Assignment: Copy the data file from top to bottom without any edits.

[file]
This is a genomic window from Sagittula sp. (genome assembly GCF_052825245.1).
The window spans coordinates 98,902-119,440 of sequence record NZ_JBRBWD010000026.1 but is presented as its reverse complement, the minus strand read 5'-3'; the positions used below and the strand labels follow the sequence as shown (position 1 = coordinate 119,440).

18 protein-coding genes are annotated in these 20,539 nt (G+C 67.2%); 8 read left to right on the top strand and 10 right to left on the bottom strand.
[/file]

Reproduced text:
This is a genomic window from Sagittula sp. (genome assembly GCF_052825245.1).
The window spans coordinates 98,902-119,440 of sequence record NZ_JBRBWD010000026.1 but is presented as its reverse complement, the minus strand read 5'-3'; the positions used below and the strand labels follow the sequence as shown (position 1 = coordinate 119,440).

18 protein-coding genes are annotated in these 20,539 nt (G+C 67.2%); 8 read left to right on the top strand and 10 right to left on the bottom strand.